You buy travel insurance thinking that you will be covered for any mishaps, but does it really protect you in the time of need? The details are in the fine print as discovered by Cox and Kings Europe tourists even as C&K is giving its “customers” a rude brush-off
Cox and Kings' (C&K) European Whirl tour ended with a whirlwind for 32 passengers just before takeoff back home. After being robbed of valuables left in the bus (on insistence of the tour manager), C&K has given them a cold shoulder and the prospects of the insurance company paying them anything is zero. C&K's reasoning is that they are not responsible for loss of any baggage, valuables and personal effects of the passengers.
Read the first part of the story - Cox & Kings’ tourists robbed in Europe
What is unique in this case is that the passengers lost belongings by following the C&K tour manager's instructions and yet C&K does not believe that they have to take the responsibility. C&K asserts that "passengers should not leave any property in the coach while disembarking", but ironically the tour manager gave exact opposite directions during all the 10 days of the tour.
If the standard operating procedure was to make the passengers keep the baggage inside the coach during sightseeing, C&K should have had an understanding with bus operator/sub-contractor about them taking the responsibility of baggage. C&K should be able to get compensation from bus operator/sub-contractor to indemnify the huge loss to the 32 passengers. Did they get any report from bus operator and tour manager? Was any action taken? How about C&K taking interest to follow-up with the police station in Rome where a complaint has been made? Why is C&K shrugging off the case with a casual attitude?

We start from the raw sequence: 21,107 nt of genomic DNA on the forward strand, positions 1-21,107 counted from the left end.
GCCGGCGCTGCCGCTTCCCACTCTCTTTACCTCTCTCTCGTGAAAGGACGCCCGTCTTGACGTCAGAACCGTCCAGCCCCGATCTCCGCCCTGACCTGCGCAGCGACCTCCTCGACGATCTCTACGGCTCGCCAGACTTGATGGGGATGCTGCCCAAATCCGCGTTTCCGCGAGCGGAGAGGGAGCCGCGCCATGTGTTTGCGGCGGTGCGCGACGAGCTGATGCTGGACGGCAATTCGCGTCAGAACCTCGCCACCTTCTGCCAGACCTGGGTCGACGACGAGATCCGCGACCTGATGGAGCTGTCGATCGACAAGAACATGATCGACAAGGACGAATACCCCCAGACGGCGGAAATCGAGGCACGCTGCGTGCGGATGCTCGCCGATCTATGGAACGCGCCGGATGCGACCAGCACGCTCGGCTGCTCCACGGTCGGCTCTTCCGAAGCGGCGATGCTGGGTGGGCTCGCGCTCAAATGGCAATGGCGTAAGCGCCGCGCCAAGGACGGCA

What makes the case appalling is that all the passengers lost the carry-on baggage and not a small tourist bag, which people carry during sightseeing. According to YN Bhattacharya, a senior banker who along with his family had lost of around Rs2 lakh says, "Instead of going directly to the airport or giving the option to leave the baggage in the safety of hotel lockers which was hardly five miles from the airport and ample time on-hand, the C&K tour manager made the full tour to not only carry all the baggage in the bus but also made them keep it inside the bus with no option for passengers to sit inside the bus. All of them had to go to the mall, which was actually not mentioned in the itinerary." If this is true, it was clearly a trap, possibly involving the tour manager himself. What is the implication is all this for insurance?
While buying travel insurance, customers hardly know what is really covered. What is mentioned in the fine print is that the cover is for checked baggage with the airline and does not cover loss due to theft. Oriental Travel Insurance purchased through C&K only covers loss of checked baggage. One insurer who covers theft from vehicle which clearly states-"It excludes theft from a motor vehicle unless the property is securely locked in the boot and entry to such vehicle is gained by visible, violent and forcible means." Even if the travel insurance purchased through C&K had this clause it would not have helped as it was an inside job. There was no need for forced entry or tampering of the lock. The learning for travel insurance buyers is to not buy blindly. If certain situations are not covered, you have to be extra vigilant about protecting your assets in a foreign land.
One of the 32 passengers lost his passport, ticket and was stranded in Rome. C&K's terms and conditions (T&C) states following-"If you lose your passport, visa, tickets, etc, you may have to incur extra expenses, for which you alone shall be responsible." Moreover, the T&C of Oriental Travel Insurance covering loss of passport excludes following-"Loss or theft of passport left unattended by the insured person unless located in a locked hotel room or apartment and an appropriate sized safety deposit box was not available for use by the Insured Person." There is low chance of getting insurance reimbursement in this case.